Jesus says that in that situation the Holy Spirit will instruct you in what to say and how to effectively defend yourself as a disciple. He’ll do the thinking for you. Now, that doesn’t mean you don’t prepare.

2 Timothy 2:15 Be diligent to present yourself approved to God, a worker who doesn’t need to be ashamed, correctly teaching the word of truth.

2 Timothy 4:2 Proclaim the message; persist in it whether convenient or not; rebuke, correct, and encourage with great patience and teaching.

1 Peter 3:15 Always be ready to give a defense to anyone who asks you for a reason for the hope that is in you.

You need to have the information in your brain. But the Holy Spirit helps you put the pieces together and express yourself in a way that brings Him glory in that situation.

He did it for Peter in Acts Chapter 4 and Paul in Acts 24. And He will do it for you too.

Conclusions

So what can we draw out of these two opposites: popularity and opposition?

Popularity

  • Can lead to maintaining popularity over maintaining integrity of character
  • Remember: no one gets away with anything—ever. 2 Corinthians 5:10 10 For we must all appear before the tribunal of Christ, so that each may be repaid for what he has done in the body, whether good or worthless. At that audit Jesus will help us honestly evaluate how we’ve done—those things that are wood hay and stubble (which will burn), and those that are gold silver and costly stones – which will remain (1 Corinthians 3:12).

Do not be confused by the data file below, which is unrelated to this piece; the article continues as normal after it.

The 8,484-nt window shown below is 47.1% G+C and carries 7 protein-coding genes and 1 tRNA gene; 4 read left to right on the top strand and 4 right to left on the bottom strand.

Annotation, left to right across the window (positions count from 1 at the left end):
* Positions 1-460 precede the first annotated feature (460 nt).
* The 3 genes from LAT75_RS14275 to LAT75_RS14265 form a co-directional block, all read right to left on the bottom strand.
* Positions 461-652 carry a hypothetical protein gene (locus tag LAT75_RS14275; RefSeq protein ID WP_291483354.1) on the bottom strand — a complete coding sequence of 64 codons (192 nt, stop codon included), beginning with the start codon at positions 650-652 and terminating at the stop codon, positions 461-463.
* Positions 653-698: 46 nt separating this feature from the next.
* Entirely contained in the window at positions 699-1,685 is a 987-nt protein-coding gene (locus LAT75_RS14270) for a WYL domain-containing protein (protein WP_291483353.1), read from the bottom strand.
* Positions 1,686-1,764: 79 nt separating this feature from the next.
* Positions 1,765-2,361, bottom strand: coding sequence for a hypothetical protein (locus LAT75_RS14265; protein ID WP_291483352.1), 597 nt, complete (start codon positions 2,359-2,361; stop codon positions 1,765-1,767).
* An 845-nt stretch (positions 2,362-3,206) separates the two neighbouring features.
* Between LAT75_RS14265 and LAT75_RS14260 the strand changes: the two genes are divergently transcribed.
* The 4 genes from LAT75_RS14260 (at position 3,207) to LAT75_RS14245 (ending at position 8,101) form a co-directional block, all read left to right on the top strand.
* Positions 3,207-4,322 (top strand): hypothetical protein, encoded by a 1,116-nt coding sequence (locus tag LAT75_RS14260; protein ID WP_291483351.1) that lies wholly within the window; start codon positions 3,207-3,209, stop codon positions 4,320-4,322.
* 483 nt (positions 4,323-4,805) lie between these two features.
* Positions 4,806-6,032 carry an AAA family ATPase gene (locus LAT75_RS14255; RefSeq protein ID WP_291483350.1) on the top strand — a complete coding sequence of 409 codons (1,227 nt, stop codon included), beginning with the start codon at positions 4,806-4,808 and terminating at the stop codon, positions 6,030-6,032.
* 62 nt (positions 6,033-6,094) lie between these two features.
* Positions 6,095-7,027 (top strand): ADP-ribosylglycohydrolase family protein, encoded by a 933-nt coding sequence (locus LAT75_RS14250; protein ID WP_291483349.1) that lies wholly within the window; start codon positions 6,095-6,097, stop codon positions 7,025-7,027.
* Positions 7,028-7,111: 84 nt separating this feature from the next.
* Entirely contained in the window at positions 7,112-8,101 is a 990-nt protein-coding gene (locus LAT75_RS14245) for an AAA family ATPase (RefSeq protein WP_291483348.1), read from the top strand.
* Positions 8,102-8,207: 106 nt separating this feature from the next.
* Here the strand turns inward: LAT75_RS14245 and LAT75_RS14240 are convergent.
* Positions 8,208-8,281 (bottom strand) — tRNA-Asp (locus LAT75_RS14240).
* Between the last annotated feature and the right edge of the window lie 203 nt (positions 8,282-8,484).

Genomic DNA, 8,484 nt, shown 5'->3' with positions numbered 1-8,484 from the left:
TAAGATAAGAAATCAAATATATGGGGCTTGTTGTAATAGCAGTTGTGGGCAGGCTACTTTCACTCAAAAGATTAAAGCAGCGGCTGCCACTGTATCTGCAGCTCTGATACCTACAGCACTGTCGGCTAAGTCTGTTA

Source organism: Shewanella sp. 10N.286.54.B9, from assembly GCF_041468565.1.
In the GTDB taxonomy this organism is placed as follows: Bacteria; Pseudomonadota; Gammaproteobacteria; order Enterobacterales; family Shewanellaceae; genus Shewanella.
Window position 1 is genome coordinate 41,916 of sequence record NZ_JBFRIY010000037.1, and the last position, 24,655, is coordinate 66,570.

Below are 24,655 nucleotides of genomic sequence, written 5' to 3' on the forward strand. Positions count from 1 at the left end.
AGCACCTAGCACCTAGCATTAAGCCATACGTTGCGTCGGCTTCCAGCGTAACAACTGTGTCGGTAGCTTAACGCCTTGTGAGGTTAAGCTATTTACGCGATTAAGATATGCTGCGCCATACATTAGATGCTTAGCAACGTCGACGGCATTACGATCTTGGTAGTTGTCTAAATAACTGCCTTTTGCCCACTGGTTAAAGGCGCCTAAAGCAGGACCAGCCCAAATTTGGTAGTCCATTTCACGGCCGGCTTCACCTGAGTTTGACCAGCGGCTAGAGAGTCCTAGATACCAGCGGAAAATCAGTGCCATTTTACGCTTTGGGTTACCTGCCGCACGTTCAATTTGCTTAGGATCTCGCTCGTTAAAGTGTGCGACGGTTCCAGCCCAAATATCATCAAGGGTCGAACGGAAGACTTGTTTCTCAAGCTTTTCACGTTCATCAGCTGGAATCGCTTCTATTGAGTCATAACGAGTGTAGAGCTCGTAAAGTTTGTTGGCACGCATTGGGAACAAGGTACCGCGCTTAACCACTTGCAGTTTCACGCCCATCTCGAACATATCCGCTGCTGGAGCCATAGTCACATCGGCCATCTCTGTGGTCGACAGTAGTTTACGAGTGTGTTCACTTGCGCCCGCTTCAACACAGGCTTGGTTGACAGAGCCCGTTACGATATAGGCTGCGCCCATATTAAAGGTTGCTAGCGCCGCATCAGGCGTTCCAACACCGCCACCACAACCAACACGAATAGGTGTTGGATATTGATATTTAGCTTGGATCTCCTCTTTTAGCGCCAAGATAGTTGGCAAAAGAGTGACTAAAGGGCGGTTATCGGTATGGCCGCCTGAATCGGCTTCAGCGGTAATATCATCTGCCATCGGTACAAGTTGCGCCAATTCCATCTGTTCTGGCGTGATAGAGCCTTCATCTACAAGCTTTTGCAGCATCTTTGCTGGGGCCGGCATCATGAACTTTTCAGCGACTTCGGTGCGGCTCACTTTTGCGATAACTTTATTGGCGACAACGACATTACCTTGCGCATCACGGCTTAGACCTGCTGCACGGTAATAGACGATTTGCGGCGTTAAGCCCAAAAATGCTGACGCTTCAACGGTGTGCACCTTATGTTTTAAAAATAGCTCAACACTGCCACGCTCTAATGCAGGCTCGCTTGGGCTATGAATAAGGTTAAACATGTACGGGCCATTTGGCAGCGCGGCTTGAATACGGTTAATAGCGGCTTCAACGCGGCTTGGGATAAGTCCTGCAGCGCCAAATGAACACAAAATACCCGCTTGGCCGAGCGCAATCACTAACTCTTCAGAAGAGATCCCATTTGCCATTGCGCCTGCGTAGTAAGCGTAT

Opposition

  • The real person to fear is God
  • If you are related to God, He is a fierce defender of His kids.
  • Your struggles with opposition and trouble in this life matter to God
  • Concern yourselves more with making sure you take in God’s Word, rather than focusing primarily on the presentation in the face of persecution.

It is true that though you may not experience the problems with popularity, you WILL experience opposition:

2Timothy 3:12 In fact, all those who want to live a godly life in Christ Jesus will be persecuted.

John 16:33 “I have told you these things so that in Me you may have peace. You will have suffering in this world. Be courageous! I have conquered the world.”

Know this: both popularity and opposition can harm your effectiveness for the Lord. The one pulls you away from following God’s way, the other seeks to push you away from trusting God.

But just because you will experience trouble doesn’t mean it should derail your relationship with God or your service for God. God is bigger than the opposition against you and can and will use the forces against you to actually accomplish His will like a divine judo move. All we need to do is enjoy our relationship with Him and be available!